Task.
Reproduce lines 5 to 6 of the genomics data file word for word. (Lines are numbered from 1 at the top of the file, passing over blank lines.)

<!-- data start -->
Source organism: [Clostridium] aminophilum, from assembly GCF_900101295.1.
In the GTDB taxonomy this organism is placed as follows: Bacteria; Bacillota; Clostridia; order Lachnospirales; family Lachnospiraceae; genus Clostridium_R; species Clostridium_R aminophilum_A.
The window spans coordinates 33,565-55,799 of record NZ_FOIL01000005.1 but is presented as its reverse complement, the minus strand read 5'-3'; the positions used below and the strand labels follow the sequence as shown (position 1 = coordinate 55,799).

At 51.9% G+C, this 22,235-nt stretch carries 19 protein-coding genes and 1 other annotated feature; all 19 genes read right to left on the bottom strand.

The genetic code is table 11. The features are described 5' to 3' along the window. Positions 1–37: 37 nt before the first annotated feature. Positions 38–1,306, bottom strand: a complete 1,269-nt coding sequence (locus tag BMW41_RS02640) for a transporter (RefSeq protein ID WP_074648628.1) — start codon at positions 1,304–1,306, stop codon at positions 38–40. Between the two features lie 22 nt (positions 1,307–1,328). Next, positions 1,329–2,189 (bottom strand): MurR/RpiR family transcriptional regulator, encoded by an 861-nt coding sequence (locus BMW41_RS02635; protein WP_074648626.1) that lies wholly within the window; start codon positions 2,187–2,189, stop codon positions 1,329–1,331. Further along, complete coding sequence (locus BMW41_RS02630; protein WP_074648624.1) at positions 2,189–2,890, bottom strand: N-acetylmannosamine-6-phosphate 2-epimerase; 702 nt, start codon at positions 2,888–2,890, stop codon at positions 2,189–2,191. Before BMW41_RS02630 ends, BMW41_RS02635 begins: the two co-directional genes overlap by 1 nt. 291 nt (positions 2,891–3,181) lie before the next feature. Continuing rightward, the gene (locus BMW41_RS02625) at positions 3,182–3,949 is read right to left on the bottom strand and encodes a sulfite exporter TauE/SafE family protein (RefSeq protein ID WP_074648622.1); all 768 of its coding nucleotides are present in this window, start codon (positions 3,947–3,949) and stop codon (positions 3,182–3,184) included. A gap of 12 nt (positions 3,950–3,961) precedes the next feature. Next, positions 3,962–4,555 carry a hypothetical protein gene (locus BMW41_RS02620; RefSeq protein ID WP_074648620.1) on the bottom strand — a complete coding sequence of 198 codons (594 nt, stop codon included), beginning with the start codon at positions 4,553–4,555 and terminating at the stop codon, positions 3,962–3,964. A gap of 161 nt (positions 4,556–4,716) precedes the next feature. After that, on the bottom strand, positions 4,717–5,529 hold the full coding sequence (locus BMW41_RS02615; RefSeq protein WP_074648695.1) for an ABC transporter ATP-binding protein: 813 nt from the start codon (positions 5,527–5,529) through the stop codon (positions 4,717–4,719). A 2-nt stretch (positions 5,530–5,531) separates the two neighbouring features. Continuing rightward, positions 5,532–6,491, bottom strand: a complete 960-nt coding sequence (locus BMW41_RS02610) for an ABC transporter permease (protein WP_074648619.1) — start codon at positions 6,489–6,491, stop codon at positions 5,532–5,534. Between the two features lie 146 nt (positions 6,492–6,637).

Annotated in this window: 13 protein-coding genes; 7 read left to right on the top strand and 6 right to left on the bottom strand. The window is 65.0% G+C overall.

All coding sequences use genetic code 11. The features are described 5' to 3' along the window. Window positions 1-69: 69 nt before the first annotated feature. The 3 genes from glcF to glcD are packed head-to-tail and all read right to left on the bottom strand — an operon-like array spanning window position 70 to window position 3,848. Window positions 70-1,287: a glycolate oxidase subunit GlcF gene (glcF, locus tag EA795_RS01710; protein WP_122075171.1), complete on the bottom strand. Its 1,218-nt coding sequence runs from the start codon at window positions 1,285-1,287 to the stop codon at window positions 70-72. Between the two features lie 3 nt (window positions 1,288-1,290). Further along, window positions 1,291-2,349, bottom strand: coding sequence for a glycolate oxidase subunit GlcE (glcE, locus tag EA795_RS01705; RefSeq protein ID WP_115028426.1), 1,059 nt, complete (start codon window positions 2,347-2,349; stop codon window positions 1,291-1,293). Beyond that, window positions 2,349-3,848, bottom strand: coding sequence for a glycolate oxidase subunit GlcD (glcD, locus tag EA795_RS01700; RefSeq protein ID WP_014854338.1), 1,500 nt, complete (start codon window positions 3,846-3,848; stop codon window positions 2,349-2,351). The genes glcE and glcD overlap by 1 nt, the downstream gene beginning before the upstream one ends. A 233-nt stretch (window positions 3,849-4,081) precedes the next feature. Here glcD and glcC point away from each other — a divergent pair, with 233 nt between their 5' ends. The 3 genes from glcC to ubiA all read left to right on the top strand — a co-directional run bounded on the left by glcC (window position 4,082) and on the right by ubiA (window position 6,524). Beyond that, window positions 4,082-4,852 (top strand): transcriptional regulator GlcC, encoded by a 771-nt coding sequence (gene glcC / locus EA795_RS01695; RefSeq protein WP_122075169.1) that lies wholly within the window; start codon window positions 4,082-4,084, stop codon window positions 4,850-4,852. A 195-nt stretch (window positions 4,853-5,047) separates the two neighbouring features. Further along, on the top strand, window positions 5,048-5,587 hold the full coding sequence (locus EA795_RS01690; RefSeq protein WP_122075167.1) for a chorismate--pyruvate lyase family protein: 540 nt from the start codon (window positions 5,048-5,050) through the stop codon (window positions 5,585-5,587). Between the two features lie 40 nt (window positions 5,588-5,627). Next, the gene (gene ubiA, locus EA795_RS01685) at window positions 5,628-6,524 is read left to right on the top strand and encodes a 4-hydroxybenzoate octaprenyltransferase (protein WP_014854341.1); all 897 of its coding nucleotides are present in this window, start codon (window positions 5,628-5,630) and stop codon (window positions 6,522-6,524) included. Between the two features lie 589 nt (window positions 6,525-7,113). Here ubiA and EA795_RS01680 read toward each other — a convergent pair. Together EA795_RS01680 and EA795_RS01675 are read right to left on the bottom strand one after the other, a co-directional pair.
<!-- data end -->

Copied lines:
The genetic code is table 11. The features are described 5' to 3' along the window. Positions 1–37: 37 nt before the first annotated feature. Positions 38–1,306, bottom strand: a complete 1,269-nt coding sequence (locus tag BMW41_RS02640) for a transporter (RefSeq protein ID WP_074648628.1) — start codon at positions 1,304–1,306, stop codon at positions 38–40. Between the two features lie 22 nt (positions 1,307–1,328). Next, positions 1,329–2,189 (bottom strand): MurR/RpiR family transcriptional regulator, encoded by an 861-nt coding sequence (locus BMW41_RS02635; protein WP_074648626.1) that lies wholly within the window; start codon positions 2,187–2,189, stop codon positions 1,329–1,331. Further along, complete coding sequence (locus BMW41_RS02630; protein WP_074648624.1) at positions 2,189–2,890, bottom strand: N-acetylmannosamine-6-phosphate 2-epimerase; 702 nt, start codon at positions 2,888–2,890, stop codon at positions 2,189–2,191. Before BMW41_RS02630 ends, BMW41_RS02635 begins: the two co-directional genes overlap by 1 nt. 291 nt (positions 2,891–3,181) lie before the next feature. Continuing rightward, the gene (locus BMW41_RS02625) at positions 3,182–3,949 is read right to left on the bottom strand and encodes a sulfite exporter TauE/SafE family protein (RefSeq protein ID WP_074648622.1); all 768 of its coding nucleotides are present in this window, start codon (positions 3,947–3,949) and stop codon (positions 3,182–3,184) included. A gap of 12 nt (positions 3,950–3,961) precedes the next feature. Next, positions 3,962–4,555 carry a hypothetical protein gene (locus BMW41_RS02620; RefSeq protein ID WP_074648620.1) on the bottom strand — a complete coding sequence of 198 codons (594 nt, stop codon included), beginning with the start codon at positions 4,553–4,555 and terminating at the stop codon, positions 3,962–3,964. A gap of 161 nt (positions 4,556–4,716) precedes the next feature. After that, on the bottom strand, positions 4,717–5,529 hold the full coding sequence (locus BMW41_RS02615; RefSeq protein WP_074648695.1) for an ABC transporter ATP-binding protein: 813 nt from the start codon (positions 5,527–5,529) through the stop codon (positions 4,717–4,719). A 2-nt stretch (positions 5,530–5,531) separates the two neighbouring features. Continuing rightward, positions 5,532–6,491, bottom strand: a complete 960-nt coding sequence (locus BMW41_RS02610) for an ABC transporter permease (protein WP_074648619.1) — start codon at positions 6,489–6,491, stop codon at positions 5,532–5,534. Between the two features lie 146 nt (positions 6,492–6,637).

Annotated in this window: 13 protein-coding genes; 7 read left to right on the top strand and 6 right to left on the bottom strand. The window is 65.0% G+C overall.